Lt. Gov. Crit Luallen cuts the ribbon after a short program kicked off Friday’s event. Luallen was there as the keynote speaker and noted that Springfield is a community that “really knows how to come together and make a difference.”

This article and related photos are courtesy of the Springfield Sun. To read the article, click here.

Grand Opening & Dedication Ceremony for The Robertson Apartments






Springfield, Ky. – The historic Robertson Building in downtown Springfield, Ky., has received a $1.6 million renovation, opening the door to a mix of affordable apartments and commercial spaces while infusing new life into the building’s Main Street footprint.

“The Robertson’s transformation from 19th century retail center to 21st century affordable housing shows the power of innovative thinking and collaboration, and we have been proud to partner with you every step of the way on this renovation,” Lt. Gov. Crit Luallen said during the ribbon-cutting ceremony. “But we can’t just measure the significance of this project by the dollars that have been invested. Creating opportunities for families to have safe, quality, efficient housing is fundamental to the livability of a community. And that you’ve done this while preserving a historic building, and reinforcing the beauty and vitality of your Main Street, is truly an accomplishment.”

The $1.6 million renovation was made possible with a mix of funds including a Community Development Block Grant, Kentucky Housing Corporation HOME funds and state and federal historic tax credits. AU Associates Inc. was the lead developer on the project, and also contributed additional funding.

“AU Associates is thrilled to have spearheaded the redevelopment of one of the most important buildings in the city of Springfield,” said Holly Wiedemann, president and founder of AU Associates. “We are passionate about bringing new life to buildings that have played such an important role in the life of a community. The WK Robertson Building, originally constructed as a dry goods store, has now been re-envisioned to begin its next life as gracious, beautiful, affordable apartments along with ground floor commercial space. It is now poised to enliven the bustling streetscape and continue the legacy of the community of Springfield.”

The Robertson Building was originally constructed in the late 1800s, serving as an imposing commercial hub in downtown Springfield until the 1980s. The city recently sought funding to help restore the historic building, converting it into seven affordable apartments with a commercial space at the street level.

“I am so proud to see this historic Robertson Building restored to its glory,” said Springfield Mayor Debbie Wakefield. “This is one of the best examples of partnering CDBG and HOME Funds with State and Federal Historic Tax Credits, combined with some local funds to renovate, restore and return to a viable use, what was a vacant and rundown anchor building, along our Main Street.  It’s an exciting day in Springfield, Kentucky and we are all delighted with the future this holds in creating economic development for our community.”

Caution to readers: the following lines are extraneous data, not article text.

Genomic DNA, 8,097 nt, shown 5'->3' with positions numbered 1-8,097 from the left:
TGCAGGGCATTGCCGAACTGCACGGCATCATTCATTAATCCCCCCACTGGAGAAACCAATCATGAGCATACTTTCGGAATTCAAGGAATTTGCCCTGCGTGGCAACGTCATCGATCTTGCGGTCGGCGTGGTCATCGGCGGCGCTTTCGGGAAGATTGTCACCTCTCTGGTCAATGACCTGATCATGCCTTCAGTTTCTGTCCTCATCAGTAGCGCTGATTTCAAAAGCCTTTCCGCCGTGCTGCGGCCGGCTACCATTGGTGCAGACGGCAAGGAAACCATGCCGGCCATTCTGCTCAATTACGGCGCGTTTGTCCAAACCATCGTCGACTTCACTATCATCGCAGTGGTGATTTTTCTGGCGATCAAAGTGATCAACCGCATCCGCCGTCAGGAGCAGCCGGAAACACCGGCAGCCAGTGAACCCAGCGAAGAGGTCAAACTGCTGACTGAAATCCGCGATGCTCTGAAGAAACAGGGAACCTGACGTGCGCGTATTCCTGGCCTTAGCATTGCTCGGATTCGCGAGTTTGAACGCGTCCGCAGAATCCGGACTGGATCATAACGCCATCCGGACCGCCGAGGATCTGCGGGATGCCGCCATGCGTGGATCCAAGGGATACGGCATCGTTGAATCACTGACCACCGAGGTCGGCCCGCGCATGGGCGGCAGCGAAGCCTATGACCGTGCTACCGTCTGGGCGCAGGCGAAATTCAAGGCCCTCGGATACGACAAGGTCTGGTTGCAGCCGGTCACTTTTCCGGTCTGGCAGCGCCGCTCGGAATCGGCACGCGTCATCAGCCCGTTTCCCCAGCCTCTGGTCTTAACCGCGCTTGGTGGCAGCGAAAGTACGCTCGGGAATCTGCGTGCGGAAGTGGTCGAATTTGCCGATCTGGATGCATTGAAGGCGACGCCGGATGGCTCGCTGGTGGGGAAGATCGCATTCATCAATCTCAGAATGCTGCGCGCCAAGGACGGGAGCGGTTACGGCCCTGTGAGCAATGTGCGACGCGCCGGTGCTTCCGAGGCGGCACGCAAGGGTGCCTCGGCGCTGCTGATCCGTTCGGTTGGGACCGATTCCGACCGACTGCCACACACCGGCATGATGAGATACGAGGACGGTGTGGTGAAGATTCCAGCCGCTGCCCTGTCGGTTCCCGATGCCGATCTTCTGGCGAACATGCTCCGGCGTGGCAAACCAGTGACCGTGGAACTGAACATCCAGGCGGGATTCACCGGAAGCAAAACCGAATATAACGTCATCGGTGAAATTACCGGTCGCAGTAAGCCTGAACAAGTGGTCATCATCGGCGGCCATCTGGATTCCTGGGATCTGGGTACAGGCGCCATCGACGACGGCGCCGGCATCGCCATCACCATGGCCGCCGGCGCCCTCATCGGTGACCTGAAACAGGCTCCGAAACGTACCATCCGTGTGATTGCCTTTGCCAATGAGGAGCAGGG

To view the original article on The Lane Report, please click here

Robertson Apartments Grand Opening Press Release


Contact: Johan Graham
Telephone: 859-233-2009



AU Associates, Inc. is pleased to announce the ribbon cutting and dedication ceremony for our latest project: Robertson Apartments and Commercial Space.  Consisting of seven affordable housing units and over 2,000 square feet of commercial office or retail space, the preservation and adaptive reuse of the historic Robertson Building into apartments and storefront commercial space is the culmination of over a decade of work by local and state preservationists. The dedication ceremony will be an opportunity to celebrate with the City of Springfield, neighbors, and funding partners on a successful collaboration to create affordable housing and save a historic community asset.

Lieutenant Governor Crit Luallen will be the featured speaker at the event, which will also highlight our funding partners: Springfield State Bank, Kentucky Housing Corporation, Kentucky Heritage Council, and Kentucky Department for Local Government.

The Robertson Building is evidence of the relative prosperity in the area after the arrival of the railroad in 1889, and is representative of commercial development in Washington County during the late 19th and early 20th centuries.  The building’s elaborate architectural detailing and prominent location, sharing the town’s main intersection with the Washington County Courthouse, speak to the prosperity and patronage of W.K. Robertson’s dry goods business. The business was owned and continuously operated in this location by the Robertson family until 1982.  The Robertson building’s impressive edifice visually and emotionally anchors Springfield’s still active Main Street.


This event will take place at 11:00 a.m. EST on August 7, 2015 at the Robertson Building at 100 West Main Street in Springfield, Kentucky.  Press and Public Welcome!  For more information or an interview request please contact Johan Graham at 859-233-2009.

AU and CityVisions Team Up To Renovate Bluegrass Icon


From the Lexington Herald-Leader

Read the article here.


AU’s Grand Opening for Davis Park View featured on WUKY

AU’s Grand Opening for Davis Park View was featured on WUKY Thursday, November 20th.

Click to listen to the podcast.